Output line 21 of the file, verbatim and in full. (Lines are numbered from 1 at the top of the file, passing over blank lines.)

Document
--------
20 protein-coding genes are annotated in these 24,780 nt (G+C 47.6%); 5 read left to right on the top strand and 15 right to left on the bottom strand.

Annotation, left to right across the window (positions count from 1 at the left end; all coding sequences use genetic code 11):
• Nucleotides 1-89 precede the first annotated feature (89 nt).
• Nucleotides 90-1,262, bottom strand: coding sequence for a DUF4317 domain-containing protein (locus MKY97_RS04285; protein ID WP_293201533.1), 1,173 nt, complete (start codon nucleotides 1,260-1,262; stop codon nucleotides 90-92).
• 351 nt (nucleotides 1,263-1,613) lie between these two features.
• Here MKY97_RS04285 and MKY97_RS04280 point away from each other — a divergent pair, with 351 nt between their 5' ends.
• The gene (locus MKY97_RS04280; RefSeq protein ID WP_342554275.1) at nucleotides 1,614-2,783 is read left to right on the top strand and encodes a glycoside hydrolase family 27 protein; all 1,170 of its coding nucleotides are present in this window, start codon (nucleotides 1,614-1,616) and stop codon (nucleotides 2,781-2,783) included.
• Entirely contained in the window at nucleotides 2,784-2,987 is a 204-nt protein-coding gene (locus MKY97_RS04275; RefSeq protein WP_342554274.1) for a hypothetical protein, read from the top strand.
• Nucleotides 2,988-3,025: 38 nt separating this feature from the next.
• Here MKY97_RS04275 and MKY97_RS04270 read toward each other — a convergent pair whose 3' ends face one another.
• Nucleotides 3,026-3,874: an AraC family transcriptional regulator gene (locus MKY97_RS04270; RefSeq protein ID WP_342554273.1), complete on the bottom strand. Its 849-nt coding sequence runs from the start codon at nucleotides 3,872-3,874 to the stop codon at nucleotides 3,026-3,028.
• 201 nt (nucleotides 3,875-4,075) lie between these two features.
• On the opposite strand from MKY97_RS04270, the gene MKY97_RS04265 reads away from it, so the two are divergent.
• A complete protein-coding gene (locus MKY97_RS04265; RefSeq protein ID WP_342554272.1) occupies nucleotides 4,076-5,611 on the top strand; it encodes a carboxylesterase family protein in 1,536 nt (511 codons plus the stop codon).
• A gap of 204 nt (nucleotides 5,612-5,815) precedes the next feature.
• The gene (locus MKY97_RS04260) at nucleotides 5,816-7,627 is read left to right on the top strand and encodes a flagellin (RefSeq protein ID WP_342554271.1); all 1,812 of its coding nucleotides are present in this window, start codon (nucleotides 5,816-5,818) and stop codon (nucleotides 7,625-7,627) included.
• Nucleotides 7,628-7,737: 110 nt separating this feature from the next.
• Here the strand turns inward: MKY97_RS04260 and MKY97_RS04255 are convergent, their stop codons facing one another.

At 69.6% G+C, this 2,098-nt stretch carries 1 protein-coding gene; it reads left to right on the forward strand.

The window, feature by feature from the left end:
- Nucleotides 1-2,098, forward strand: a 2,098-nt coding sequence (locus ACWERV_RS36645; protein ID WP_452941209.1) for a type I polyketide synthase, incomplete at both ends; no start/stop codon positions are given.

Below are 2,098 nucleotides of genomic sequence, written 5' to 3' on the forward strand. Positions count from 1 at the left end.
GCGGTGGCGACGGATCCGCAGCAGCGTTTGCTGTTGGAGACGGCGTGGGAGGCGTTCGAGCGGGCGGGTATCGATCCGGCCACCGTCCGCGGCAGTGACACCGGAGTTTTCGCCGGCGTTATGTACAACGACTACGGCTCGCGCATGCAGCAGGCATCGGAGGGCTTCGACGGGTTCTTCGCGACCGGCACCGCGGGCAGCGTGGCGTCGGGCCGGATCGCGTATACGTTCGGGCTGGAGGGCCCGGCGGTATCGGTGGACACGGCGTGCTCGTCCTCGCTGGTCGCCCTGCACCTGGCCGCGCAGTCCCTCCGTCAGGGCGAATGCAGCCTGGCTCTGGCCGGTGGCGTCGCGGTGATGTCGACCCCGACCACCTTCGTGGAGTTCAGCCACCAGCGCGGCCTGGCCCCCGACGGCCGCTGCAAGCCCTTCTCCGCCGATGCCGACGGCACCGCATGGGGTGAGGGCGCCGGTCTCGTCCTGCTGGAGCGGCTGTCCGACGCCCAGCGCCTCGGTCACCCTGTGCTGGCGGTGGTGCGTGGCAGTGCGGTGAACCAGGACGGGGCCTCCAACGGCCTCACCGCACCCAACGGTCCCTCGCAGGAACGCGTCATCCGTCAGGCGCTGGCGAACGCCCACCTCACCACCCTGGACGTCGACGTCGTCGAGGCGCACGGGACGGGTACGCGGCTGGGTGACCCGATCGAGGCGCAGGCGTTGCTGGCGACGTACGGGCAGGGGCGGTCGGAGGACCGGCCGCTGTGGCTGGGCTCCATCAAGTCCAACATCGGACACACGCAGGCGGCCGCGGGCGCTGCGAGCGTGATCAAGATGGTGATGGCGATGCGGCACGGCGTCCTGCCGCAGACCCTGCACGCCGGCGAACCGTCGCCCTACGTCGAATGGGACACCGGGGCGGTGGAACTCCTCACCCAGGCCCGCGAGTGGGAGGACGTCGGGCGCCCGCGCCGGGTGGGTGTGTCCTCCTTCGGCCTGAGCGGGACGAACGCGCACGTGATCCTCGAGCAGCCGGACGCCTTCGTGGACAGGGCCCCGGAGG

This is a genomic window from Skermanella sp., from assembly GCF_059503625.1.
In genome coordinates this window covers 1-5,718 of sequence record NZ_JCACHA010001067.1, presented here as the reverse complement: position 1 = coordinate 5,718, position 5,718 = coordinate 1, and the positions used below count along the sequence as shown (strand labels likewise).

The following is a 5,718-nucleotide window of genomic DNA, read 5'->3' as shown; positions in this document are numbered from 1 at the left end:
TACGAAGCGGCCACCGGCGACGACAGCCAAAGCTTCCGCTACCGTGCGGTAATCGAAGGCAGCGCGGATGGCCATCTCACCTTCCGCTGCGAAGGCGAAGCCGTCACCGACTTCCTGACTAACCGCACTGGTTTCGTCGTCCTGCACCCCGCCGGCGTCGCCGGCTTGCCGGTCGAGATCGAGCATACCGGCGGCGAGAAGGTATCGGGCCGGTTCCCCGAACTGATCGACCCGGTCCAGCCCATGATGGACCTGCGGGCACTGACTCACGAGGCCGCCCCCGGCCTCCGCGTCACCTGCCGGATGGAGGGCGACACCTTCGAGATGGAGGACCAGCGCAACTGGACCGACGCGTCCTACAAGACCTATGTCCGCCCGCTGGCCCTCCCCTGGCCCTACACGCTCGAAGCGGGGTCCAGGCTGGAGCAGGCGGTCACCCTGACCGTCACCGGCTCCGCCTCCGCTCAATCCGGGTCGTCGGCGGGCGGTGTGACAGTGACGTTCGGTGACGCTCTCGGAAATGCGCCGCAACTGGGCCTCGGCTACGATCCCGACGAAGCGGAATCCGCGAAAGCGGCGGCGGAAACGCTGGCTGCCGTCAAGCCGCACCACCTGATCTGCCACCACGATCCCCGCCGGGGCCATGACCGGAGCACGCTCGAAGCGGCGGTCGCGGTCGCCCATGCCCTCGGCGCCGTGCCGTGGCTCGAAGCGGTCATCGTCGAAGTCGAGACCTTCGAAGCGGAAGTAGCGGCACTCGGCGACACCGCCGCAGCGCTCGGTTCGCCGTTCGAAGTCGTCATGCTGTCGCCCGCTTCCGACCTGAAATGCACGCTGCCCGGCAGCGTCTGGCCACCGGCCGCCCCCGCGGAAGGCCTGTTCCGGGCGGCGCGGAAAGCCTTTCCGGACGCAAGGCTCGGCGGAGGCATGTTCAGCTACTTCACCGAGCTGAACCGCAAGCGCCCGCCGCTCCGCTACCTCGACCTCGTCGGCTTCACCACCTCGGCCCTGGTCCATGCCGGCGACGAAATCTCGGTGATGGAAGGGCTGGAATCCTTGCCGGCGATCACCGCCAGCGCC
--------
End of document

- Nucleotides 1-2,098, forward strand: a 2,098-nt coding sequence (locus ACWERV_RS36645; protein ID WP_452941209.1) for a type I polyketide synthase, incomplete at both ends; no start/stop codon positions are given.